Phocuswright Europe 2024 Wrap Up: GenAI is Here - Now What?

Travel demand might have slowed from the sizzling pace of 2023, but there was no lack of enthusiasm at Phocuswright Europe in Barcelona June 10-12. The travel experience is not without its problems -- clumsy booking engines, aimless recommendations and poor customer service still occur. But the industry leaders in Europe are optimistic that the technology exists today to fix the problems tomorrow. The key is to understand the available tools, embrace them, and then deploy technology smartly. The fantasy of true personalization and a seamless shopping and booking experience is getting closer but is still years away.

As for transformative technology, the energy around GenAI remains palpable. Skepticism has abated somewhat, and we are not yet near the trough of disillusionment that follows the peak of the hype cycle. But companies are being more realistic about how and when to implement AI and other technologies, and how they can transform the shopping, buying and trip experience. Meanwhile, investors are warning start-ups that incorporating AI in and of itself does not guarantee success.

Lorraine Sileo, founder, Phocuswright Research

Waiting for the Next Big Thing

What are investors looking for? They are patiently waiting to be wowed. “I think now we have all the ingredients with LLMs… with AI in general to see the next innovation wave,” Christoph Schuh said on “The Investor Panel”. Lucile Cornet, Partner at Eight Roads, sees innovation coming from the B2B side, particularly in the back office where AI can improve processes. “Airlines using chatbots and voicebots that can work with large action models and fully automate a booking experience, confirmation or change,” is the next wave, she said, because in the longer term it will lower labor costs.

On the B2C side investors are looking for innovation in discovery. No one knows what will happen to traditional search now that GenAI is so prevalent. “Search is completely changing… I am really interested to see what that is going to do to the travel world,” said Cornet. That could mean a completely new UI or the personalization we’ve all been waiting for.

What are investors not interested in? It seems vertical OTAs are less popular investments because of their high marketing and operational costs. “Zero interest in investing in another OTA,” said Bobby Demri, Managing Partner at ROCH Venture. “We think innovation has to come from something else,” Schuh added.

Is sustainability the next innovation? After all, as Demri pointed out, companies have emissions goals to reach by 2050. Demri believes there is interest in investing in a B2B business that can help companies fulfill their net zero promises. “Sustainable travel is the future of travel,” he believes. But Schuh disagrees and sees sustainability as a horizonal layer that exists inside an existing business, not as a standalone.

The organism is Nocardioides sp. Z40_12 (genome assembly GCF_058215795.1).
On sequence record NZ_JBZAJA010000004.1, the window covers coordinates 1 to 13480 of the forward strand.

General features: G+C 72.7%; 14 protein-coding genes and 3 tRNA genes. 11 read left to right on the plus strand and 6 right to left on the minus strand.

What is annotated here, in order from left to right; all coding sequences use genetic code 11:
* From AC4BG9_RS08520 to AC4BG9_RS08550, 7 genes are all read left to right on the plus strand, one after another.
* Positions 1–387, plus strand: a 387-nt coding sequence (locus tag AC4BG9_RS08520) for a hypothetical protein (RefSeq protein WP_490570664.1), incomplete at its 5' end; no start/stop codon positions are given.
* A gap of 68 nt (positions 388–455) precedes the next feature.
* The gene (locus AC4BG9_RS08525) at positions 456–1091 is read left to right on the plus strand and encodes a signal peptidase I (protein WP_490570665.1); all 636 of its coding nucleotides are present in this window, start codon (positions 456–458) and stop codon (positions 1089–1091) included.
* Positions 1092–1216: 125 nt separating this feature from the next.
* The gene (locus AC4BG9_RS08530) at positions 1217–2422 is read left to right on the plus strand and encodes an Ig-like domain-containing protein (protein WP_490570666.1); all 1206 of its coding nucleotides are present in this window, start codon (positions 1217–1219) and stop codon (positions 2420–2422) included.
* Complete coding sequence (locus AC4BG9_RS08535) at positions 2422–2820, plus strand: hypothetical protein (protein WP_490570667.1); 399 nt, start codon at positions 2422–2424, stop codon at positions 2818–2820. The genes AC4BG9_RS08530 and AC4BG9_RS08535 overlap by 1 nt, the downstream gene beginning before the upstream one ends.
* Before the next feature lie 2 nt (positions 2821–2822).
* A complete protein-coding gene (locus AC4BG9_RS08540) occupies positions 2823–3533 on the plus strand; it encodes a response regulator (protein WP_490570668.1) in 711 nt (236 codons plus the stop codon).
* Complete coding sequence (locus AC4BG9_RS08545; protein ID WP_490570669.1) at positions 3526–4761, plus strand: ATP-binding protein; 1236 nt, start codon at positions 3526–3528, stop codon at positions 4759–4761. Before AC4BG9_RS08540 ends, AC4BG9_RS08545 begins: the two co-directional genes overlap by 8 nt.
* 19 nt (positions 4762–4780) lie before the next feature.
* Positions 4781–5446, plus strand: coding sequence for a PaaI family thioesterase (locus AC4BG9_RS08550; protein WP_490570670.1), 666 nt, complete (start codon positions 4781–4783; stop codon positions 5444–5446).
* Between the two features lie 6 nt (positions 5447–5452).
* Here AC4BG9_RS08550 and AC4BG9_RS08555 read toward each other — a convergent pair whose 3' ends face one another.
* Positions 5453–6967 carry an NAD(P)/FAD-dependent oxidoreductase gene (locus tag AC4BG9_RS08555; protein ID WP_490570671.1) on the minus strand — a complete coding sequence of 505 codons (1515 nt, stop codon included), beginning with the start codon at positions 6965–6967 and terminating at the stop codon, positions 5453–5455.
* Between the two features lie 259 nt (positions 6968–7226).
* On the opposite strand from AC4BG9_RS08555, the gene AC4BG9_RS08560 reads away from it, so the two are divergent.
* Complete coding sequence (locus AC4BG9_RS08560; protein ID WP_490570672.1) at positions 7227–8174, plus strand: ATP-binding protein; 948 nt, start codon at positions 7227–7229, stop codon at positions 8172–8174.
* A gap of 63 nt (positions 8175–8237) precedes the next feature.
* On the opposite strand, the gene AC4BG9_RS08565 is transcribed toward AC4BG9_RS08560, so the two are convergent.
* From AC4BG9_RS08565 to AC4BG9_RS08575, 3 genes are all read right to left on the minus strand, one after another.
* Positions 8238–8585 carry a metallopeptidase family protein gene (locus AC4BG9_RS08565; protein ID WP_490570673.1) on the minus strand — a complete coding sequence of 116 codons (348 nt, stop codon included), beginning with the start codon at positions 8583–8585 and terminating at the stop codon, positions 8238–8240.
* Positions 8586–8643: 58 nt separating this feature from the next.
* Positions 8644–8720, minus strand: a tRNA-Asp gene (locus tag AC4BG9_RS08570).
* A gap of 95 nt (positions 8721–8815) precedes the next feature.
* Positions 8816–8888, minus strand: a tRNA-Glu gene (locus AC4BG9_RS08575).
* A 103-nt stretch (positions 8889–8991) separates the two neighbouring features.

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Digital IDs are Here… The Full Promise is Not (Yet)

Digital identify technologies can give travelers control over their own data (such as preferences and trip details) allowing for true personalization and seamless travel experiences. The results can be magical. PhocusWire’s editor in chief Mitra Sorrells said it best when she outlined a future scenario shared by panelists of the “Digital Identity (is nearly) Here” panel, including “Completely connected bookings and ultimately better travel experiences with digital IDs and biometrics to make it [travel] fully contactless and automated.” The good news: the tools are already here to make it happen. The bad news: by time all structures are in place and in synch, the full scenario could be 10 years away.

Annet Steenbergen, advisor for the EU Digital Identity Wallet Consortium, pointed out that digital IDs are not as far away as we might think, as the EU will provide digital identity wallets for its citizens and residents who want one by 2026. “You just have to fill in the data required to get the service,” said Annette, who called the plan “a game changer for the travel industry.” Of course, the next step is for travel entities to be prepared to accept and service them.

Amadeus already provides services to airlines and hotels that digitize documents such as passports and IDs before travelers leave home, streamlining check-in processes, said Francois Blanc, Managing Director, Amadeus Traveler ID Amadeus IT Group. Digital wallets hold payment details and biometrics is spreading in airports. But the future wallet (or wallets, there may be multiple ones), where the traveler is empowered to share with travel entities only what’s relevant for each trip, is still years’ away.